When North Korea revealed that it had the nuclear missile capacity to reach the mainland of the United States, experts observed that negotiating a way through the tension would sit delicately between crises and break though.
Euan Graham, director of the Lowy Institute’s international security program, remarked before the Trump-Kim summit held in Singapore on Tuesday 12 June, that there was an extremely high risk the situation between the two nations would lapse into further crises.
Bearing in mind the “brinksmanship, belligerence or bombast” both US president Donald Trump and Chairman Kim Jong-un of the Democratic People’s Republic of Korea (DPRK) were capable of, Mr Graham warned that the outcome of the summit would have the potential to redefine Asia’s geopolitics.
Now that meeting has happened, the risk of an all-out war has lessened but North Korea has taken no steps towards disarming. A joint statement signed by both leaders has also been widely critiqued as an empty document filled only with diplomatic platitudes. The statement speaks of establishing new US-DPRK relations, efforts to build a "lasting and stable peace regime", and working towards the complete denuclearisation of the Korean Peninsula.
Speaking to Lawyers Weekly ahead of the Trump-Kim summit, former High Court judge Michael Kirby AC CMG said that he did not believe global peace and security could be guaranteed by nuclear disarmament alone.
“I think it is important that we don’t put the issues of human rights under the carpet and forget about it, and just look at the geopolitical issues,” Mr Kirby said.
Last year a report published by the International Bar Association called on the international community to vest in the International Criminal Court (ICC) or special tribunal the power to investigate crimes against humanity committed in North Korea.
The IBA said that a total of 10 out of 11 crimes which there was evidence for could be directly linked to Chairman Kim Jong-un under the established legal doctrine of command responsibility. These included the crimes of murder, extermination, enslavement, forcible transfer, imprisonment, torture, sexual violence, persecution, enforced disappearances and other inhumane acts.
While Mr Kirby welcomed dialogue with North Korea, he described the human rights record in North Korea as “grim”. The right response was to hold those responsible for these horrendous crimes against humanity, he said.
“Of course, it is difficult to secure accountability for crimes against humanity, whilst at the same time seeking North Korea’s renunciation of their nuclear weapons, which at least arguably may have been developed in order to avoid accountability for the crimes against humanity that have been found. But the two go together,” Mr Kirby said.
“We’ll just have to see whether or not Mr Trump can pull of a deal which both protects the peace and security of the world, which is itself a human rights issue, but also protects the human rights of the people of North Korea,” he said.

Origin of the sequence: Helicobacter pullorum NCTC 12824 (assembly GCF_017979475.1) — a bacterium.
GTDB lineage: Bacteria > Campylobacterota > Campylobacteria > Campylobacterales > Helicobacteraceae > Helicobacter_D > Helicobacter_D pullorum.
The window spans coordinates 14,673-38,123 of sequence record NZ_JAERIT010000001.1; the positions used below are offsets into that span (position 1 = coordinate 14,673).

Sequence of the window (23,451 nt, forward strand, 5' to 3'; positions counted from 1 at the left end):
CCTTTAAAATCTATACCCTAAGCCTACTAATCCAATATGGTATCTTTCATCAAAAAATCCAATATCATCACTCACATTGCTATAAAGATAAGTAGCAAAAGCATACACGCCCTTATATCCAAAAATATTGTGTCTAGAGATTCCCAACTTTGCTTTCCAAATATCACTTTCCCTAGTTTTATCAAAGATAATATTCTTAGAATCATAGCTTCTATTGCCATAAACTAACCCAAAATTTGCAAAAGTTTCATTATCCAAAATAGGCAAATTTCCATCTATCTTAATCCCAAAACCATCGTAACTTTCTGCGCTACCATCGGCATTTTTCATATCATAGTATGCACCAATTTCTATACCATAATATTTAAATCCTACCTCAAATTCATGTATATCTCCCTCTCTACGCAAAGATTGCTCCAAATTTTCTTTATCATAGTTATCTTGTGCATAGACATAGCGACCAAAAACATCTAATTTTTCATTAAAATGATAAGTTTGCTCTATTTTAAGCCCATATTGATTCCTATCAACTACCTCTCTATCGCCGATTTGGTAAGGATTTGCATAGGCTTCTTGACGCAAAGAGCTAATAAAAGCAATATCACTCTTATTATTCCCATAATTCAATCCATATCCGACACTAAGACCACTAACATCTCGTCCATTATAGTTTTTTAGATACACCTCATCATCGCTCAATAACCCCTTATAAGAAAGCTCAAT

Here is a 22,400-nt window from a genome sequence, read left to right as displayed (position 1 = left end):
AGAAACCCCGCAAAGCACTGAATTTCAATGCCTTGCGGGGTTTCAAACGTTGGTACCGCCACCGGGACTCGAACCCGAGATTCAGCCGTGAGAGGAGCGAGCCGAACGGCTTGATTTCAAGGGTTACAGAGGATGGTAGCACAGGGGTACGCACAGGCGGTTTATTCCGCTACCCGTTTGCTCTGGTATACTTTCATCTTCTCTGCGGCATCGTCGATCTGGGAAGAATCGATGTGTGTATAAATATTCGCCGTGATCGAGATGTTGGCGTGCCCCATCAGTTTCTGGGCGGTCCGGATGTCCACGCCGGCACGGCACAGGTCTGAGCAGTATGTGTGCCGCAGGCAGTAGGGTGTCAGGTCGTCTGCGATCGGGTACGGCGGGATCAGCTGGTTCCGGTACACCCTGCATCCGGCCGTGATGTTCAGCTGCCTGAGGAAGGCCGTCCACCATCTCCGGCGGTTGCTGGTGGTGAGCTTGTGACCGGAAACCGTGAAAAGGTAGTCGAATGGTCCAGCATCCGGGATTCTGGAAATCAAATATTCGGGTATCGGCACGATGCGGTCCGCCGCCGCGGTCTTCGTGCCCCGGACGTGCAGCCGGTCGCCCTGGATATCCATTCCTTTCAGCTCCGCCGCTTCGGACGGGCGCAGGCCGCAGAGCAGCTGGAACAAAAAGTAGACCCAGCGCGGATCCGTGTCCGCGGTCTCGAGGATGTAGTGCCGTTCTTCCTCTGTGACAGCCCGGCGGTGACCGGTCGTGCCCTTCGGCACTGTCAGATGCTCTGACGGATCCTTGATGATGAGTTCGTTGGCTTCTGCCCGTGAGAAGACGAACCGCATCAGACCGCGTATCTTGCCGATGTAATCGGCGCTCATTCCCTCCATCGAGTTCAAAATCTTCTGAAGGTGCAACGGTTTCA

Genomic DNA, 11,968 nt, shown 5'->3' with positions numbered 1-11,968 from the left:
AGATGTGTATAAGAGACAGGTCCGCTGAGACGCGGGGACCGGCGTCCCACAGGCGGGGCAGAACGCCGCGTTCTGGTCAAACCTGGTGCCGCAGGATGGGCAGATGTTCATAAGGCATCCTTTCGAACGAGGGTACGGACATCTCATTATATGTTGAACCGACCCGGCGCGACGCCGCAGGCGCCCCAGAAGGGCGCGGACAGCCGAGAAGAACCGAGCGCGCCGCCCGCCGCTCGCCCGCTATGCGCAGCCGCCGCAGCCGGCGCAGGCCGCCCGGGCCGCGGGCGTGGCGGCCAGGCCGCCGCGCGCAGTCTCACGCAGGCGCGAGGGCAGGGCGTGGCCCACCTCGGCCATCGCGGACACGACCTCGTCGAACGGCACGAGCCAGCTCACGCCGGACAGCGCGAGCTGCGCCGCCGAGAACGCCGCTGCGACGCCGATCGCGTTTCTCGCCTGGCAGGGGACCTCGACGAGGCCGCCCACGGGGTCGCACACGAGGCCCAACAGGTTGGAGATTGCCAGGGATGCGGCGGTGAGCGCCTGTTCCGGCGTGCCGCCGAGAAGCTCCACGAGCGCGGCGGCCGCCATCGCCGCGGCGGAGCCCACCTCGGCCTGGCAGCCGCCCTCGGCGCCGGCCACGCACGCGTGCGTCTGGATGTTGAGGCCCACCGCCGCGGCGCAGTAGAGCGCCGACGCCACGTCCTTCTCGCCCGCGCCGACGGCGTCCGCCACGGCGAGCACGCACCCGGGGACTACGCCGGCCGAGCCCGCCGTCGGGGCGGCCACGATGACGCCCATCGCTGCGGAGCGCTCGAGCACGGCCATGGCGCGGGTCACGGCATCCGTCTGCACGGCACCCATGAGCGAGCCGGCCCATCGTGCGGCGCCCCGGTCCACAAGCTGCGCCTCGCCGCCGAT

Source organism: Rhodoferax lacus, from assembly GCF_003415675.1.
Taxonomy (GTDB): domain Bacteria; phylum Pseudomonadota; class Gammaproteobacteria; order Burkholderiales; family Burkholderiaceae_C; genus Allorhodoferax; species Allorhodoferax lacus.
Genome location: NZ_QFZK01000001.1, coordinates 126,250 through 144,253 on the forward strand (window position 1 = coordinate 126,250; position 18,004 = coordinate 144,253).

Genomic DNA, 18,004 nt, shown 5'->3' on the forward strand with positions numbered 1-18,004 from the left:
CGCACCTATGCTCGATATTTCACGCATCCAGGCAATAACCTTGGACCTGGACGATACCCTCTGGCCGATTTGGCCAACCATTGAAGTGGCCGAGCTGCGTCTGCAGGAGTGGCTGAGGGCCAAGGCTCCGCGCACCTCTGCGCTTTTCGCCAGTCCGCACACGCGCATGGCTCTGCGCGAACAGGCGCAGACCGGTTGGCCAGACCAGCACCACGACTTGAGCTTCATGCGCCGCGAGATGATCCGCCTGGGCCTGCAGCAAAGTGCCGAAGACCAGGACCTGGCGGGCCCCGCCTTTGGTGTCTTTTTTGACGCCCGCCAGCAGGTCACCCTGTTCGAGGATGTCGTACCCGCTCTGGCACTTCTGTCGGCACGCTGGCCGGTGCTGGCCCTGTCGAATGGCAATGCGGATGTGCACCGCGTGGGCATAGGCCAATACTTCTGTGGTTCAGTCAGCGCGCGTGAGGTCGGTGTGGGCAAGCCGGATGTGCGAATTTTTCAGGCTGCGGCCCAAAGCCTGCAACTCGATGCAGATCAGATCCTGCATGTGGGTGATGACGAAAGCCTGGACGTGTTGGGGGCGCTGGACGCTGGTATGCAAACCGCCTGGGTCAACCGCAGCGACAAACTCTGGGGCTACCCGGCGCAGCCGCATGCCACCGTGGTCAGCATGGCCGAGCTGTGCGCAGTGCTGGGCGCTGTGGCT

Mr Kirby co-chairs the IBA’s Human Rights Institute and led a commission of inquiry on North Korea that was established by the United Nations Human Rights Council. The resulting 2014 report found regime-wide human rights abuses pertaining to the right to food, those associated with prison camps, torture and inhuman treatment, arbitrary detention, discrimination, freedom of expression, the right to life, freedom of movement, and enforced disappearances, including in the form of abductions of nationals of other states.
“The temptation will be to ignore [the human rights issues] in the hope that a deal can be got with nuclear non-proliferation,” Mr Kirby said.
According to Human Rights Watch deputy director for Asia, Phil Robertson, more than 100,000 North Koreans are currently in detention in mountain gulags. In his view, the outcome of the Trump-Kim summit was to effectively tell North Korea that human rights were not a priority for the US.
“For North Koreans, this means continued public executions, restrictions on movement, brutally punishing three generations of a family when one member “offends,” and an absolute prohibition on any civil and political rights, on top of inadequate access to food, housing, education, and health care,” Mr Robertson said.
“Let’s not forget that the things which got Kim Jong Un a seat opposite Donald Trump – his ballistic missiles and nuclear weapons program – are only made possible by Pyongyang using forced labor and diverting scarce resources from food to the military. This is what makes Kim Jong Un’s system tick. The North Korean people know that, so why couldn’t Trump figure it out?”
Mr Kirby pointed to the preamble of the United Nations Charter of 1945, which made clear that the attainment and protection of universal human rights were a priority for the world post WWII.
The retired judge also observed that it was incumbent on citizens of democratic nations, such as Australia, to bring to the attention of political leaders that the human rights of North Koreans mattered.
“I believe there will be no peace and security on the Korean peninsula until the great injustices that are inflicted on the people of North Korea, as revealed in the report of the Commission of Inquiry, are cured and that those who are responsible are brought to justice,” Mr Kirby said.
The joint statement which came out of this week's summit said that the US Secretary of State, Mike Pompeo, would meet with a high level North Korean official to establish the new "US-DPRK relations".